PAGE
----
Passing now to the old initiation, we find that this offered the possibility of beholding, face to face, the exalted spiritual beings that had outstripped man. But the manner in which primitive men had to be initiated, in accord with the demands of those ancient times, depended upon the origin of their descent—that is, whether from Mars, Jupiter, Saturn, Venus. Even in Atlantis, therefore, there existed oracles in manifold variety. Some had adjusted their spiritual vision primarily to the beholding of what we have described as the Eagle spirits, while others saw the Lion spirits, the Bull spirits, or the Man spirits: the initiation accorded with the specific traits of the candidate. This differentiation was one of the characteristics of the Atlantean age, and certain echos of it have persisted into our own post-Atlantean time. Thus you could find Mystery temples in Asia Minor, or in Egypt, where the initiation took a form that brought about the vision of the lofty spiritual beings as Bull spirits, or as Eagle spirits. And it was in the Mysteries that outer culture had its source.

The initiates who saw the lion form in the exalted spiritual beings conjured up in the lion body a sort of image of what they had beheld; but they saw as well that these spirits take part in the evolution of man. That is why they assigned a human head to the lion body, a concept that later became the sphinx.—Those who saw the spiritual counterparts as Bull spirits bore testimony to the spiritual world by introducing a Bull worship, which led on the one hand to the Apis Bull worship in Egypt, and on the other, to the worship of the Persian Mithras Bull; for everything we find in the way of outer cult usages among the different peoples derived from the initiation rites. There were initiates everywhere whose spiritual vision was focussed principally on the Bull spirits, others attuned primarily to the Eagle spirits, and so on. To a certain extent we can even indicate the differences in the various modes of initiation. Those initiated, for example, in such a way that the spiritual beings appeared to them in the form of Bull spirits were informed principally concerning the secrets connected with man's glandular system, with what pertains to the etheric principle. And there is still another branch of the nature of man into which they were initiated: the human properties that are firmly attached to the earth—welded to it, as it were. All this was grasped by those initiated in the Bull Mysteries.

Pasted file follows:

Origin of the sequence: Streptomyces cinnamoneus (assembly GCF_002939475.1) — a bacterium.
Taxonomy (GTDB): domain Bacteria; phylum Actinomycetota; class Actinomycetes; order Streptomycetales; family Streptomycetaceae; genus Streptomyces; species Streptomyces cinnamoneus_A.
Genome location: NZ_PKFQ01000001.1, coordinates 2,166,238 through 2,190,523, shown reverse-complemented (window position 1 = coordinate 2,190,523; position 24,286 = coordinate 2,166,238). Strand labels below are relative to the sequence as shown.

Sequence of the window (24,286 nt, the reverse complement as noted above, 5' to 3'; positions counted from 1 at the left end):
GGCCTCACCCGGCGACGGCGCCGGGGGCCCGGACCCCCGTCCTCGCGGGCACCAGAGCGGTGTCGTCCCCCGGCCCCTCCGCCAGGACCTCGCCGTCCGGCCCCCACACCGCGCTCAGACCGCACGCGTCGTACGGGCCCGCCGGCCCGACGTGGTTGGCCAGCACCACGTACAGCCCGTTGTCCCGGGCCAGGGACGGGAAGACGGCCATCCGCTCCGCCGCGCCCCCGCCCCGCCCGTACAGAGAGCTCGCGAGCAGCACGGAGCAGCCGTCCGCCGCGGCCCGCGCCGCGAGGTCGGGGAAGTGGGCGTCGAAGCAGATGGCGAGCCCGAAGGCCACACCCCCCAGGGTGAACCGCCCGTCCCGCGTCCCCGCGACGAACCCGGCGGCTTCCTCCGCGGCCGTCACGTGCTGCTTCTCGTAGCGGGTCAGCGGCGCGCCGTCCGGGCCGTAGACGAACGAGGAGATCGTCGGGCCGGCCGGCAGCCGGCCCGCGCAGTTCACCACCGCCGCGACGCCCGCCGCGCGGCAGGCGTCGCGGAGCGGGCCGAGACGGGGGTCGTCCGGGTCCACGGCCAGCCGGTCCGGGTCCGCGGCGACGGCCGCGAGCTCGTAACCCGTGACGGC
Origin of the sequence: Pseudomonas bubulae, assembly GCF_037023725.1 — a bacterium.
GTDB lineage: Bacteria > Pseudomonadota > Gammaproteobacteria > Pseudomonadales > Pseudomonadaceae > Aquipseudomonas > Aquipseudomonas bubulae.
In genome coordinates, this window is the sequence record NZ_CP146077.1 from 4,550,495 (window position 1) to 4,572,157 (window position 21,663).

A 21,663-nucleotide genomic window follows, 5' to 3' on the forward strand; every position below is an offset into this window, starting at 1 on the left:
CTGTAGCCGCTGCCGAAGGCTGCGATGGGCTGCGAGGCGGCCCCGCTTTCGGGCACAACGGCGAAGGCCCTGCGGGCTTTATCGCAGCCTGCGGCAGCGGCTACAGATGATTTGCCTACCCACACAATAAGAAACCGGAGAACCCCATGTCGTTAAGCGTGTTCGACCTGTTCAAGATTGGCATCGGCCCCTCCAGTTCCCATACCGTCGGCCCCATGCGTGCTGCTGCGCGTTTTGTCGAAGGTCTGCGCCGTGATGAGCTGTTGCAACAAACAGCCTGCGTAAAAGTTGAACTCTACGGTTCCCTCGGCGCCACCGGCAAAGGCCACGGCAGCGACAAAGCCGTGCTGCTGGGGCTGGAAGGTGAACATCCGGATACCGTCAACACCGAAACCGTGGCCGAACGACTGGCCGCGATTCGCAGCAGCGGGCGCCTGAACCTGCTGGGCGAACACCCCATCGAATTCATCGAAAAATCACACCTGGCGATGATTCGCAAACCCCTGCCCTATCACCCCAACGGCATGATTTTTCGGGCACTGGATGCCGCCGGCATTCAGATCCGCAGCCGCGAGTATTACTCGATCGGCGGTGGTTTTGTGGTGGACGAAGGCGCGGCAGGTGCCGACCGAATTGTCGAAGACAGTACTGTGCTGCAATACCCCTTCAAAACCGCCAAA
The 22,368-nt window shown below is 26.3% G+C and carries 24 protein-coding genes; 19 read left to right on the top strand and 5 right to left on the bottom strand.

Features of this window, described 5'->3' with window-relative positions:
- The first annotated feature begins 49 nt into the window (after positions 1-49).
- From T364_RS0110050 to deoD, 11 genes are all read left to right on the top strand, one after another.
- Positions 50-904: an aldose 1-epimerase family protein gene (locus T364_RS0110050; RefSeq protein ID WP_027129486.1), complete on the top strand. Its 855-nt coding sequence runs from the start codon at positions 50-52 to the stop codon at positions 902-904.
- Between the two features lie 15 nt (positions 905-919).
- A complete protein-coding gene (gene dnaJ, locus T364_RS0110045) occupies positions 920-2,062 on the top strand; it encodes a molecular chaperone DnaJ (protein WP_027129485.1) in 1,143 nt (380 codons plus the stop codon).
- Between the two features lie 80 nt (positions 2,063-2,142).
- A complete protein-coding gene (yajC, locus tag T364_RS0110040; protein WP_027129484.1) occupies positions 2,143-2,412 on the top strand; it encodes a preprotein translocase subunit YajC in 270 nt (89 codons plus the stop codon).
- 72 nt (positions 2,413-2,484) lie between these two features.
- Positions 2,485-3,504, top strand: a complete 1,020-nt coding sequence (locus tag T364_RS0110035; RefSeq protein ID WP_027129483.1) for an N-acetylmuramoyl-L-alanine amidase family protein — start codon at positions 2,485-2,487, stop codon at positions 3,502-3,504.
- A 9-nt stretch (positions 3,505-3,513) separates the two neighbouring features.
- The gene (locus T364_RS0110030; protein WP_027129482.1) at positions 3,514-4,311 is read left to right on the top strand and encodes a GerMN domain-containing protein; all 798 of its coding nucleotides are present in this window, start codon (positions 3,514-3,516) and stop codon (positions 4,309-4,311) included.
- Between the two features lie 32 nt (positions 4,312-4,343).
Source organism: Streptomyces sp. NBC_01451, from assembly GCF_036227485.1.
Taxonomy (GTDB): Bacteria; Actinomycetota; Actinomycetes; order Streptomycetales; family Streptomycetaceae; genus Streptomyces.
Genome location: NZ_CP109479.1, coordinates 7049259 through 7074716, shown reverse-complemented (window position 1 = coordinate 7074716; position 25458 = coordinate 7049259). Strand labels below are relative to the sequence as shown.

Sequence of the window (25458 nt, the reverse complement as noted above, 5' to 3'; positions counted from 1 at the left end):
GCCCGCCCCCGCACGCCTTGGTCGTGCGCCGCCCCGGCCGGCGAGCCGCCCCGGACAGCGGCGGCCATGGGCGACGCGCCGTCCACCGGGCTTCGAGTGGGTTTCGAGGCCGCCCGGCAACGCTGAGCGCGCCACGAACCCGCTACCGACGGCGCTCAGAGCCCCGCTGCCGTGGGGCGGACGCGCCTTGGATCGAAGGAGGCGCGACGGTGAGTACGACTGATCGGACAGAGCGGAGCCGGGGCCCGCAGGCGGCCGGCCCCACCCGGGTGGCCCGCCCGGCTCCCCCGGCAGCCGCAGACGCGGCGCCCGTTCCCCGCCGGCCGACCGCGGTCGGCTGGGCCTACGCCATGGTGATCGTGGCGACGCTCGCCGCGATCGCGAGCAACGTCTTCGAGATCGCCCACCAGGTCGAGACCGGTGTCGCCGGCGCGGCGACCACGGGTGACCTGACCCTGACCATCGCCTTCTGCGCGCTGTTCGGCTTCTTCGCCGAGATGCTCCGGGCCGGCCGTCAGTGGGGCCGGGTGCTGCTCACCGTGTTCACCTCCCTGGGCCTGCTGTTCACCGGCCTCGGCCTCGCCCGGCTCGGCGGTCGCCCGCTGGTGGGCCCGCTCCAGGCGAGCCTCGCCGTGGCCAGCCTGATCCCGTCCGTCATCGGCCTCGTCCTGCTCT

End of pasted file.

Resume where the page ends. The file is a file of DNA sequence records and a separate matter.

Let us try to experience the soul mood of such initiates. From their great teachers they had learned, in effect, that man had descended from divine heights, that the primordial human beings were the descendants of divine-spiritual beings and that therefore they traced the first man back to his Father-God. Thus man came down to earth and passed from one earth form to another. These men were primarily interested in what was bound to the earth, as well as in all that men had experienced when they had thought of divine-spiritual beings as their ancestors.—That was the attitude of the Bull initiates. The Eagle initiates constituted a different case. These envisioned those spiritual beings who bear a most peculiar relation to the human being; but in order to understand this a few words must be said concerning the spiritual character of the bird nature.